OEE or Overall Equipment Effectiveness to give it its full title is a tool within the TPM (Total Productive Maintenance) method. Development of TPM is attributed to Seiichi Nakajima of the Japan Institute of Plant Maintenance (JIPM) in Japan in the 1960’s and 1970’s. The origins of TPM in turn came from America and were adopted by Japan after World War 2.
Nippondenso, part of the Toyota group, a manufacturer of automotive electrical components is cited as the first company to adopt a plant wide maintenance program. Seiichi Nakajima formalised the concepts of the TPM program and was instrumental in its widespread use across Japanese manufacturing plants.
The TPM program began to be used in the West in the 1980’s when it was translated and published in books and articles both by Nakajima and others.
The purpose of TPM is to increase equipment effectiveness so that the operational efficiency of machines or equipment can be maximised and held at the highest level possible. The formula combines the factors of machine availability, performance and product quality and is expressed as a percentage.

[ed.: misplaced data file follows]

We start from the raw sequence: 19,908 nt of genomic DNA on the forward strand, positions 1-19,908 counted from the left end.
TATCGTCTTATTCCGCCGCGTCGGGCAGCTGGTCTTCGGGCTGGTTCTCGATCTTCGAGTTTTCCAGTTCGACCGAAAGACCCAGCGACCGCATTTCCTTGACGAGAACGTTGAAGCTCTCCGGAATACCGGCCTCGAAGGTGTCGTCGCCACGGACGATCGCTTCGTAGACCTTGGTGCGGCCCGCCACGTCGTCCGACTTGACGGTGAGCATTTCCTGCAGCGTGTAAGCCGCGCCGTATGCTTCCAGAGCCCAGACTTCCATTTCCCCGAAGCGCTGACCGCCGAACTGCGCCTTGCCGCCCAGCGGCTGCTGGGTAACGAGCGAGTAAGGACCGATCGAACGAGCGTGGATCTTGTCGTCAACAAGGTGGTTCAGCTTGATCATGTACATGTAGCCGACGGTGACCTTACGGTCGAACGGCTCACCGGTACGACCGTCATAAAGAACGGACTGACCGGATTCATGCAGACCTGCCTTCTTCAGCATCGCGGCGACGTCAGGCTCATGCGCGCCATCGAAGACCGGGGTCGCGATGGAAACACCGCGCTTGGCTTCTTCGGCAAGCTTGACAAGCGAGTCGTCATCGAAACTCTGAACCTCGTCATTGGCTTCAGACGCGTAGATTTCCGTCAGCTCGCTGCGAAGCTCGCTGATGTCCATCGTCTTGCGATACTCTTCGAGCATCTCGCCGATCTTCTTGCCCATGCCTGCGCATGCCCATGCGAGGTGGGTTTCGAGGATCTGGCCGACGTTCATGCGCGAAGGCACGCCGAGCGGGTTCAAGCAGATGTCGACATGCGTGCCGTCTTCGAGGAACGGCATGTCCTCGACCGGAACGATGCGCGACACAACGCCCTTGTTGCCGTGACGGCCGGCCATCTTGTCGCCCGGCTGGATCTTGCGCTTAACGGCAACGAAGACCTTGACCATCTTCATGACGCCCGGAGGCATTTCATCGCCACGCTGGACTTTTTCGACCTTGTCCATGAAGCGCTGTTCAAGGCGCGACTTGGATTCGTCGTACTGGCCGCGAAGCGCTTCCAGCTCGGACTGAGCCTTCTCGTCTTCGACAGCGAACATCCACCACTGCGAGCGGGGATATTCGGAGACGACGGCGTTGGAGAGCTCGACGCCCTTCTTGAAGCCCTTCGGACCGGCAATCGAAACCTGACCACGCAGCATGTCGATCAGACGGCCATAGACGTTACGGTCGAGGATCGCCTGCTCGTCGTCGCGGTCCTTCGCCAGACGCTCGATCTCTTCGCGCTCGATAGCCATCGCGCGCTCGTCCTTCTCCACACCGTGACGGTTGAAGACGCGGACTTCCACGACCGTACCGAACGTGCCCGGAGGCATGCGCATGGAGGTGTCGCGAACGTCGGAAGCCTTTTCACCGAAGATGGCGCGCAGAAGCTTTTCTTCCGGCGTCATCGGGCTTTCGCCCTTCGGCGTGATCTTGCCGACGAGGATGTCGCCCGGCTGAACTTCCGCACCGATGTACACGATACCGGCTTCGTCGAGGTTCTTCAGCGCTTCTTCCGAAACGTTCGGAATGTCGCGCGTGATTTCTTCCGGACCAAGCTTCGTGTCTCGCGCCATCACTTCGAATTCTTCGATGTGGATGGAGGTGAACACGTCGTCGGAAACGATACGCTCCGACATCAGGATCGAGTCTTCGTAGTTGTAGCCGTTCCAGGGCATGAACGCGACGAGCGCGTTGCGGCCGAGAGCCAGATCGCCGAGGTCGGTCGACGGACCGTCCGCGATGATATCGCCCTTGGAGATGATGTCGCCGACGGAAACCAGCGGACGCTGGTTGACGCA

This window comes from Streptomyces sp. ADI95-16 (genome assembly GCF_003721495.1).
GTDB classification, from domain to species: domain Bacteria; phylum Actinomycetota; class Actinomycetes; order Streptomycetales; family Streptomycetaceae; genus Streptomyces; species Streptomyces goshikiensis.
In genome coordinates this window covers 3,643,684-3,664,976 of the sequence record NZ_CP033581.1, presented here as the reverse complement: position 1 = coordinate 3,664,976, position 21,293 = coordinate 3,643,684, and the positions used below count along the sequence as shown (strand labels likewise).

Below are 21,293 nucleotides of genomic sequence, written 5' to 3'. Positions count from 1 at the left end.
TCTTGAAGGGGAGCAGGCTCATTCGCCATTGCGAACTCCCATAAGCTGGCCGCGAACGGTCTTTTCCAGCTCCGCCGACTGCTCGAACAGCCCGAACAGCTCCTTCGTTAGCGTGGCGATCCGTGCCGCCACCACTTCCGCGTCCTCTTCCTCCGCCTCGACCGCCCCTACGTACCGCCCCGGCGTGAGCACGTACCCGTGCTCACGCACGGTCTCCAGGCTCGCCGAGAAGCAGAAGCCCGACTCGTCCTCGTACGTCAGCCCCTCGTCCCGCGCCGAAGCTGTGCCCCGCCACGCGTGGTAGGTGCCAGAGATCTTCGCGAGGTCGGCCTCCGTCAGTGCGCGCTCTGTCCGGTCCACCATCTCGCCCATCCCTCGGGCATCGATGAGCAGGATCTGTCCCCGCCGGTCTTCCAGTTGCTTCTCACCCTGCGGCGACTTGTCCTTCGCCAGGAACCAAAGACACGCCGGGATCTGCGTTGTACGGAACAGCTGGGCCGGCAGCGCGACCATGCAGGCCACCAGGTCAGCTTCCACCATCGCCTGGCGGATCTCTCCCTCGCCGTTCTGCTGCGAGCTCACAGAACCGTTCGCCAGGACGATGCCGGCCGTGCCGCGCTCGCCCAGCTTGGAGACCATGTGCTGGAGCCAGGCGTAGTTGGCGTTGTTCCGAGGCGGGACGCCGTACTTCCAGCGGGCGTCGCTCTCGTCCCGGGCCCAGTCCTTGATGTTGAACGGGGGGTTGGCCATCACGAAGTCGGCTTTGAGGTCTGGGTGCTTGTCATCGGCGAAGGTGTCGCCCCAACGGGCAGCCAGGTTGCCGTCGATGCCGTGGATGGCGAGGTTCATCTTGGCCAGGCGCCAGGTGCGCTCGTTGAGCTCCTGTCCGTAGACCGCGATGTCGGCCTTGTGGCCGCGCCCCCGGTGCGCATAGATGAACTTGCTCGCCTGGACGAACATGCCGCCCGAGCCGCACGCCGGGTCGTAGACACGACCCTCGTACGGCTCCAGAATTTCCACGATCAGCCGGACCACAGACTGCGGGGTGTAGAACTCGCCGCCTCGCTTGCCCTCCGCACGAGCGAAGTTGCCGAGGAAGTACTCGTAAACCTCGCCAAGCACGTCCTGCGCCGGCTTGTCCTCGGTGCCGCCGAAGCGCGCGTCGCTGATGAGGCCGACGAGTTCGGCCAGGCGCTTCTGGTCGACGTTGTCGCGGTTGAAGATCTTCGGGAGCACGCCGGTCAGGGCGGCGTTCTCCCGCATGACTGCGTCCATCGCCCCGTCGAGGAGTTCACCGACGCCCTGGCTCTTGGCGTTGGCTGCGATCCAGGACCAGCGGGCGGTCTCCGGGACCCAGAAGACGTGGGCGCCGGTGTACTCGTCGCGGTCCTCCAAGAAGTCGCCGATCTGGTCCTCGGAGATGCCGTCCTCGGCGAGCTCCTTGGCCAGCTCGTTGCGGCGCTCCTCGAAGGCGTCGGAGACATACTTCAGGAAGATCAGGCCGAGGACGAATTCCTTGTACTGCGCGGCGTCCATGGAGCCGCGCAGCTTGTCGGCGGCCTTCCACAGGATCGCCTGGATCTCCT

Overall Equipment Efficiency Formula
A = Machine Availability. Availability of the machine is the amount of time it is actually available for production out of the time it should be available.
A = ( MTBF – MTTR ) / MTBF
MTBF – Mean Time Between Failures = ( Total Running Time ) / Number of Failures.
MTTR – Mean Time to Repair.
P = Performance Rate = RE X SE.
Rate efficiency (RE) : Actual average cycle time is slower than design cycle time because of jams, etc. Output is reduced because of jams.
Speed efficiency (SE) : Actual cycle time is slower than design cycle time machine output is reduced because it is running at reduced speed.
Q = Quality Rate. The percentage of good parts out of total produced.
Although originally designed to involve shopfloor staff in continuous improvement by manually collecting data and calculating OEE, most companies soon realise that this creates problems in itself. Certainly most manufacturers targeting “World Class” levels of efficiency will use some form of automated system to provide accurate and timely data. You can find links for free and commercial software and systems on this sites sidebar.
Useful Article Link – An Introduction to Total Productive Maintenance (TPM)